Mathematics Differential Equations Linear first-order Differential Equation | Integrating-Factor

Linear first-order Differential Equation | Integrating-Factor

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Linear first-order Differential Equation

Integrating-Factor [mathjax]

Integrating-factor in ‘Linear first-order Differential Equation’ is a function, that makes the equation as a recognizable or exact derivative which is easy to solve simply by integration. To solve the separable equations, we multiplied both sides by an appropriate integrating factor $\frac{1}{y}$ which gave, $$\frac{1}{y}.\frac{dy}{dx}=2x \text{ that is, } D_{x}(ln(y)) = D_{x}(x^{2})\quad\text{ __Eqn(1)}$$

Here, each side of the eqn(1) is recognizable as a Derivative, all that remains are two simple integrations, which yield, $$ln(y) =x^{2} +C$$

In this case the function (ρ(y)=1/y) is called the integrating factor for the original equation, $$\frac{dy}{dx}=2xy, \quad\text{   y>0  }$$

It is commonly used to solve ordinary differential equations, but is also used within multivariable calculus when multiplying through by an integrating factor allows an inexact differential to be made into an exact equation.

Linear first-order Differential Equation


The differential equation $$y^{′}+P(x)y=Q(x)$$

is considered as a model of linear first order differential equation. It involves the first derivative of $y$ with respect to $x$. The above equation is also linear because the derivative $y^{′}$ and the dependent variable $y$ appear in the equation are raised to the first power $(y^{′})^{1}$.

Method of Solving Linear First-order Differential Equation


Four steps to solve linear first-order differential equations:

(1). Find the appropriate integrating factor of given DE.
(2). Multiply both sides of the equation by the integrating factor.
(3). Next, recognize the left side of resulting equation as derivative of product, $$\frac{d}{dx}ρ(x)y(x)=ρ(x)Q(x)$$
(4). Finally, integrate the equation, $$ρ(x)y(x)=\int{ρ(x)}{Q(x)}dx$$

Let See in Action


With the aid of the appropriate integrating factor, there is a standard technique for solving the linear first-order equation. Suppose our first order differential equation is $$y^{′}+P(x)y=Q(x)\quad\text{_____eqn(2)}$$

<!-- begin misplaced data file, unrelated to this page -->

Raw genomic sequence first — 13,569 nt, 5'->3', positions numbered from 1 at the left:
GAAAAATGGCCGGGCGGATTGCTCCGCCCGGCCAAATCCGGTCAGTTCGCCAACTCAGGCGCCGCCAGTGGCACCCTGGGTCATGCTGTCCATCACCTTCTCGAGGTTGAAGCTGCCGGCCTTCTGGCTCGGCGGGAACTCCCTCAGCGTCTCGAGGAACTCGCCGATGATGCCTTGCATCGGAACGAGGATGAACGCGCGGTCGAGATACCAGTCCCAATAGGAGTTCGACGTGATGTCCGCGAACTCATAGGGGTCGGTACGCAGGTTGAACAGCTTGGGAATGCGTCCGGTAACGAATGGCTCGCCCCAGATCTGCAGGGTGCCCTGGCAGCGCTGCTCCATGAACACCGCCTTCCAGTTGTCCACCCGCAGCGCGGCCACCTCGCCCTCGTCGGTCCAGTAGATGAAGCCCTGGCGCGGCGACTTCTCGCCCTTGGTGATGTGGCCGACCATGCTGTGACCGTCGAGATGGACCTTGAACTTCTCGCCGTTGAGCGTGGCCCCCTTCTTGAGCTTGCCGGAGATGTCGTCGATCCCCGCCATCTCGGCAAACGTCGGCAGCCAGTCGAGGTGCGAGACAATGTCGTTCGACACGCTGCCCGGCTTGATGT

On an interval on which the coefficient functions $P(x)$ and $Q(x)$ are continuous. For this equation our integrating factor $$ρ(x)=e^{\int{P(x)}dx}$$ Now we will multiply each side of the eqn(2) by the integrating factor, $$e^{\int{P(x)}dx}.y^{′}+P(x).e^{\int{P(x)}dx}=Q(x).e^{\int{P(x)}dx}\quad\text{___eqn(3)}$$

Because, $$\frac{d}{dx}(\int{p(x)dx)}=P(x)$$

So this is clear that the left hand side of eqn(3) is the derivative of the product $y(x).e^{\int{P(x)dx}}$, so equation (3) is equivalent to, $$\frac{d}{dx}(y(x).e^{\int{P(x)dx}}) = Q(x).e^{\int{P(x)dx}}$$

integration of the both side of the equation gives $$y(x).e^{\int{P(x)dx}} = \int{Q(x).e^{\int{P(x)dx}}}dx+C$$

Finally solving for (y), we obtain the the general solution of linear first-order equation for eqn(2): $$y(x) = e^{-\int{P(x)dx}}[\int{(Q(x).e^{\int{P(x)dx}})dx}+C]$$.


Example: Find the solution of the differential equation $\frac{dy}{dx}-2xy = x$

Solution: Comparing the given equation with the model we get, $P(x) = -2x) and (Q(x) =x$. Now to solve the equation we need to multiply both sides by the integrating factor $I = e^{\int{(P(x))}dx}$. For the equation $$I = e^{\int{(-2x)}dx} = e^{-x^{2}}$$

Now multiplying $I$ both sides of the equation gives,

$$e^{x^{2}}(\frac{dy}{dx}-2xy) = x.e^{-x^{2}}\\
⇒ e^{-x^{2}}.y^{′}-2x.e^{-x^{2}}.y = x.e^{-x^{2}}$$

Now Integrating with respect to $x$,

$$\int{(e^{-x^{2}}.y^{′}-2x.e^{-x^{2}}.y)}dx = \int{x.e^{-x^{2}}}dx \quad\text{   __eqn(4)}$$

this is clear that the left side of the equation is the derivative of the product $e^{-x^{2}}.y$ which is our integrating factor, $I=e^{-x^{2}}$ time $y$, therefore eqn(4) can be re-written as

$${\int(\frac{d}{dx}(e^{-x^{2}}.y)})dx =\int{x.e^{-x^{2}}}dx \\
⇒ e^{-x^{2}}.y = \int{x.e^{-x^{2}}}dx$$

Let, $u=-x^{2}, =>\frac{du}{dx} = -2x, =>du=-2xdx, =>xdx=-\frac{1}{2}du$, substituting to above equation gives,

$$e^{-x^{2}}.y = -\frac{1}{2}\int{e^{u}}.du\\
⇒ e^{-x^{2}}.y = -\frac{1}{2}.e^{u}+C\\
⇒ e^{-x^{2}}.y = -\frac{1}{2}.e^{-x^{2}}+C \quad\text{  substitute }u=-x^{2}$$

Technically this is the solution of given differential equation.

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